People always want to know how to pick up the suits—picking out the perfect suit and dressing it to perfection. First things first, the fit is king. It doesn't matter what brand you're wearing. It doesn't matter how much you spend on your suit. If it doesn't fit, it's a bad suit. I see a lot of guys getting a suit that's one size too big, and the result of that is the shoulders of the suit flop over your natural shoulders, and you will get a dent. An easy way to check if the suit shoulder fits you is to go up against the wall. Your suit should first touch the wall, followed by your shoulder. If there's any bunching of fabric in between, your suit is too big. If your shoulder hits the wall first before the suit's material, it is too tight. It's essential that you can comfortably cross your arms without tearing the fabric across your back.
Moving on down the suit, you want to make sure they fit at the stomach is right too. You check that by buttoning the top button of the suit and sliding your hand in between that button. If your hand feels too tight in that area, your suit may be too small. Or if the room in there is too much, your suit is likely too big. The jacket's fabric should drape the natural contour of your arms without bunching up, being too tight, or loose. The length of the sleeve is also crucial. You want to be comfortable showing at least a 1/4 to 1/2 an inch of your shirt below your suit. This is one of those alterations that need to be done by a tailor. Because anatomically, we're all different, we're not symmetrical. One arm can be longer than the other. It's been debated how long your suit should be, and there's a simple answer. You want your suit to fall between your wrist and the middle of your thumb. But, most importantly, it must cover your bottom. What we talked about was the suit jacket. Now let's talk about pants.
First, you want to make sure the waist of the pants fits yours properly. How do you find your natural waist? Well, take three fingers and place them right below your belly button. And that's your natural waist. That's where your suit pants should fit. These aren't jeans, and these don't sweat pants, so don't let them sink too low. Your suit pants should fit comfortably without the need for a belt. The best quality suit pants are made without belt loops. They're made with little hinges and attachments on the sides to make small changes in case you gain a pound or two. The suit fabric should naturally drape the contour of your legs without being too loose or snug.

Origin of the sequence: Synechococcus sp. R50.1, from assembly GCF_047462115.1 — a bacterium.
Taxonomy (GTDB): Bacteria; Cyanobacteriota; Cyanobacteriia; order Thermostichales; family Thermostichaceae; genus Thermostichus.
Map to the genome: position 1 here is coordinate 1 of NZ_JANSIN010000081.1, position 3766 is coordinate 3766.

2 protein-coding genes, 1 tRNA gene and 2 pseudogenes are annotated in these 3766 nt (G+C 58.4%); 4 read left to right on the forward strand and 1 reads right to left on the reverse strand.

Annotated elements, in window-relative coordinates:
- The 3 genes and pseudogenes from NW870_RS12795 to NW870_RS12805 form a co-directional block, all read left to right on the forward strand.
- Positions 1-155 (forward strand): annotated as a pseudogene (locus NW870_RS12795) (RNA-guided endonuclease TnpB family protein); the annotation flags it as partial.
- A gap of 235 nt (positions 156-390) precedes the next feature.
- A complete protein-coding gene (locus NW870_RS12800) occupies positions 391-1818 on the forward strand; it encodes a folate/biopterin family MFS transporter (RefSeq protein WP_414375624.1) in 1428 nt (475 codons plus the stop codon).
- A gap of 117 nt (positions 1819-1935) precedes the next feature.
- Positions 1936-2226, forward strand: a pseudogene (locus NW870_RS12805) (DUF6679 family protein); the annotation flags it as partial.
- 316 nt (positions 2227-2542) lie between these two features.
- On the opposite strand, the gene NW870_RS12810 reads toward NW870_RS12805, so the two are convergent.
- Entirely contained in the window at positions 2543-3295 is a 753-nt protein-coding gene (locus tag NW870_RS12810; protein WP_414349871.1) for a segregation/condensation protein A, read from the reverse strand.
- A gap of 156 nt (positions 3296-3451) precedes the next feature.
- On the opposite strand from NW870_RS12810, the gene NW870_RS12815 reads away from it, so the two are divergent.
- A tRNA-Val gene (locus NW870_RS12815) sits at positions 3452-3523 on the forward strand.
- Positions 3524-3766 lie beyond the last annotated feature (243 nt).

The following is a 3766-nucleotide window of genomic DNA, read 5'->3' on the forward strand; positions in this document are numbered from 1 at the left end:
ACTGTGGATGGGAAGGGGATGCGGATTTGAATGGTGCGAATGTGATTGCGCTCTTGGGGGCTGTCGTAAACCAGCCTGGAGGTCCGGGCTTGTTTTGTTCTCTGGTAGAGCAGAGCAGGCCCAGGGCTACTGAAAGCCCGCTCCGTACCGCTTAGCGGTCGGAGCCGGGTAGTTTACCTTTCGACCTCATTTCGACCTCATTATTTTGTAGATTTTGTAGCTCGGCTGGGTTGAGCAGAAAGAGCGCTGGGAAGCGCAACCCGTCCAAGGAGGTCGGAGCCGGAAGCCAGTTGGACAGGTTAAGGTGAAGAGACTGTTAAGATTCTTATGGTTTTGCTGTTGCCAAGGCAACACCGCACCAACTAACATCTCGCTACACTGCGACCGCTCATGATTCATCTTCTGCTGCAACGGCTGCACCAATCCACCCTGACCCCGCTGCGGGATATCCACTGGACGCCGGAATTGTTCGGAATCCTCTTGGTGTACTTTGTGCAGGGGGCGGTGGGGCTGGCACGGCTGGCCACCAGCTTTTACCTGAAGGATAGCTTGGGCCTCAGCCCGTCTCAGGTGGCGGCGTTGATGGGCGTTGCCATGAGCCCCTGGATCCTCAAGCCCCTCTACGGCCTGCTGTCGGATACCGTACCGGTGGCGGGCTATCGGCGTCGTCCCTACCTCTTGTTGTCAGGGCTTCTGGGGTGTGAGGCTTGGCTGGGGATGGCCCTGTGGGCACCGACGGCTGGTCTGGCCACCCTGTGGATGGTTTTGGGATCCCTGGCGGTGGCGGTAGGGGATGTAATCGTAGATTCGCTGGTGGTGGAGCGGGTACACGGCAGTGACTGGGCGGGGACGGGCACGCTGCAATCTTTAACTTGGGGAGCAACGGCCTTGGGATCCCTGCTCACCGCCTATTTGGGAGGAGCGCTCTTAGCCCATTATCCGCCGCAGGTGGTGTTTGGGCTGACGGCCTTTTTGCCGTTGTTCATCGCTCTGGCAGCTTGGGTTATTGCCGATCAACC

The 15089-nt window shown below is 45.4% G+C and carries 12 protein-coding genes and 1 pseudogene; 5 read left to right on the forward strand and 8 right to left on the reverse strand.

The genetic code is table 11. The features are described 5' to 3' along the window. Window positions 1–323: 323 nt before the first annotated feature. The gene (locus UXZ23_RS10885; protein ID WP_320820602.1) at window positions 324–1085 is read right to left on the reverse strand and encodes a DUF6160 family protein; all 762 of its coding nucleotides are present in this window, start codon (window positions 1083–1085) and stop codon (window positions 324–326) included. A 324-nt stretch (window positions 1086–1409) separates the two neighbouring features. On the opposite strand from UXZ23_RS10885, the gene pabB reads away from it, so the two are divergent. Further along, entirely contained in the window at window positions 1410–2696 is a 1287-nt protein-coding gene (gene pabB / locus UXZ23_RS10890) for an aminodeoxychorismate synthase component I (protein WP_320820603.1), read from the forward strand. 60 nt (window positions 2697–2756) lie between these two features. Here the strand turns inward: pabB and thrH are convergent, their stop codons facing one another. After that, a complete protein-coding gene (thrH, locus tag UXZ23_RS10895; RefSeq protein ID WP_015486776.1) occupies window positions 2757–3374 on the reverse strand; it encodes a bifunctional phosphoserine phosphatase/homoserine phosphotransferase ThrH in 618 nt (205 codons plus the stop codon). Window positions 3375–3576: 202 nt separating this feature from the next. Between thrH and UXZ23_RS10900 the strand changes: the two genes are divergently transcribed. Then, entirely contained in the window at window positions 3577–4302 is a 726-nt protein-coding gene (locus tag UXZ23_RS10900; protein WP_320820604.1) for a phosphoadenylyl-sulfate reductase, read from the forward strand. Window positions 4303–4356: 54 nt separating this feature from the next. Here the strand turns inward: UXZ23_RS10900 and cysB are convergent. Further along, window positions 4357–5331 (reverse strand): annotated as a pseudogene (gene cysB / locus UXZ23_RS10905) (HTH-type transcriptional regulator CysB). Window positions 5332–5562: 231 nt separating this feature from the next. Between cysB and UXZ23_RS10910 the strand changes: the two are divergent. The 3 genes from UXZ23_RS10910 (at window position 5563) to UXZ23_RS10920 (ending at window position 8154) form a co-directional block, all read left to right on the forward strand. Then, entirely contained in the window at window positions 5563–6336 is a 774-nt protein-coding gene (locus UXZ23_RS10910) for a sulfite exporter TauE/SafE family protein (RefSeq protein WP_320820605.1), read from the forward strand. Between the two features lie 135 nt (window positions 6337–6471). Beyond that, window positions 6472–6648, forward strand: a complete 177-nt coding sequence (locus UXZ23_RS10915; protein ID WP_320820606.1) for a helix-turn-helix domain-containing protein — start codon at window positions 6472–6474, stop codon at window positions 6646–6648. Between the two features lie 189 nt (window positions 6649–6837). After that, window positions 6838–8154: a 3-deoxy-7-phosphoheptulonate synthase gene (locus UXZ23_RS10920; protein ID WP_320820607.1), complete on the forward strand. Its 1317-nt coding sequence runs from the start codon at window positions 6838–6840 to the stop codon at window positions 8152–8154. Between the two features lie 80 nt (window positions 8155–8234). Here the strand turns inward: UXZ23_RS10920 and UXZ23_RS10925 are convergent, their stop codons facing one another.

Now, let's talk about the length of the pants. There is some flexibility in deciding how you want the hem of your pants to look. You can go for no break, half break, or a complete halt. I think the perfect look falls somewhere between a half break or no break at all. Because when you go for a complete rest, you get that ugly crease in your shins, and it doesn't make the suit look flattering.
Now, let's talk about the details which can bring your personality to light. Starting from top to bottom, let's look at the lapels. The three most popular lapel variations are the Notch Lapel, which is the classic one you see on most suits. Then you have the Peak Lapel, which is the one I am wearing now. A little bit more formal, a little bit more flashy. Then you have the Shawl Collar, which you traditionally see at more formal events, like award shows or galas. But throw all those rules out the window. If you feel like one of those lapels matches your personality or looks best, don't be afraid to try it.
Give it a go and see if it works with your outfit. Let's talk about the buttons of the suit. We will be talking about single-breasted suits only, leaving the double-breasted suits behind. The most important part to remember is not to button the bottom button. That's like a tongue twister. But seriously, don't button the bottom button. I recommend going with the two buttons. It's classic, and it works in all styles. You can wear it to a formal event. You can make it less formal by dressing it down with some jeans. Good quality suits have functioning or working buttons. Believe it or not, functioning buttons have a medical history.